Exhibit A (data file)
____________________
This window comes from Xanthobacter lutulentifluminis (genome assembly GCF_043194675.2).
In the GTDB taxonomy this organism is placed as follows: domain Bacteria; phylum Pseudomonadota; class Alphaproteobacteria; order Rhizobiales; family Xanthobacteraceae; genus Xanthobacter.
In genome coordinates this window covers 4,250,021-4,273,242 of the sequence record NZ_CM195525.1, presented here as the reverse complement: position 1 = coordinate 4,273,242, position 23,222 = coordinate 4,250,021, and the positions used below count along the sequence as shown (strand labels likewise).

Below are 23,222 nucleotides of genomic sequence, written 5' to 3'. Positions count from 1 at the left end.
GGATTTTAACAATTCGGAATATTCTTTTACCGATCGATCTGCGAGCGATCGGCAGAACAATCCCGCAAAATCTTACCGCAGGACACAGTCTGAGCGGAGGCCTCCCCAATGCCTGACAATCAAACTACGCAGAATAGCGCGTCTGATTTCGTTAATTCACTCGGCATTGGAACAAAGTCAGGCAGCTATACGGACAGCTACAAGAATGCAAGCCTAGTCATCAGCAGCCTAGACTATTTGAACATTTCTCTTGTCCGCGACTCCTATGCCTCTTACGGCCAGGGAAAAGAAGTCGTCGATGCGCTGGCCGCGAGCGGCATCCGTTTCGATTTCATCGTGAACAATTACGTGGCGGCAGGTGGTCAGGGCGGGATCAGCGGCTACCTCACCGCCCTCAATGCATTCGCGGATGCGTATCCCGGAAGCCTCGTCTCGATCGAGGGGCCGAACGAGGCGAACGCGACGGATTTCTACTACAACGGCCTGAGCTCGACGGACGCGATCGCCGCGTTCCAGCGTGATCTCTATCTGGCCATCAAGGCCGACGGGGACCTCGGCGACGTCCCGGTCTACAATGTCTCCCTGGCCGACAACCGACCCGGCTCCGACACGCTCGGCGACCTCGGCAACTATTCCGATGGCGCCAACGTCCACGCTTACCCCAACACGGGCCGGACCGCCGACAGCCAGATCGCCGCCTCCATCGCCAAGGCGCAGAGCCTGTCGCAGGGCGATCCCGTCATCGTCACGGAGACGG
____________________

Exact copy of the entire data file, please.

This window comes from Xanthobacter lutulentifluminis (genome assembly GCF_043194675.2).
In the GTDB taxonomy this organism is placed as follows: domain Bacteria; phylum Pseudomonadota; class Alphaproteobacteria; order Rhizobiales; family Xanthobacteraceae; genus Xanthobacter.
In genome coordinates this window covers 4,250,021-4,273,242 of the sequence record NZ_CM195525.1, presented here as the reverse complement: position 1 = coordinate 4,273,242, position 23,222 = coordinate 4,250,021, and the positions used below count along the sequence as shown (strand labels likewise).

Below are 23,222 nucleotides of genomic sequence, written 5' to 3'. Positions count from 1 at the left end.
GGATTTTAACAATTCGGAATATTCTTTTACCGATCGATCTGCGAGCGATCGGCAGAACAATCCCGCAAAATCTTACCGCAGGACACAGTCTGAGCGGAGGCCTCCCCAATGCCTGACAATCAAACTACGCAGAATAGCGCGTCTGATTTCGTTAATTCACTCGGCATTGGAACAAAGTCAGGCAGCTATACGGACAGCTACAAGAATGCAAGCCTAGTCATCAGCAGCCTAGACTATTTGAACATTTCTCTTGTCCGCGACTCCTATGCCTCTTACGGCCAGGGAAAAGAAGTCGTCGATGCGCTGGCCGCGAGCGGCATCCGTTTCGATTTCATCGTGAACAATTACGTGGCGGCAGGTGGTCAGGGCGGGATCAGCGGCTACCTCACCGCCCTCAATGCATTCGCGGATGCGTATCCCGGAAGCCTCGTCTCGATCGAGGGGCCGAACGAGGCGAACGCGACGGATTTCTACTACAACGGCCTGAGCTCGACGGACGCGATCGCCGCGTTCCAGCGTGATCTCTATCTGGCCATCAAGGCCGACGGGGACCTCGGCGACGTCCCGGTCTACAATGTCTCCCTGGCCGACAACCGACCCGGCTCCGACACGCTCGGCGACCTCGGCAACTATTCCGATGGCGCCAACGTCCACGCTTACCCCAACACGGGCCGGACCGCCGACAGCCAGATCGCCGCCTCCATCGCCAAGGCGCAGAGCCTGTCGCAGGGCGATCCCGTCATCGTCACGGAGACGG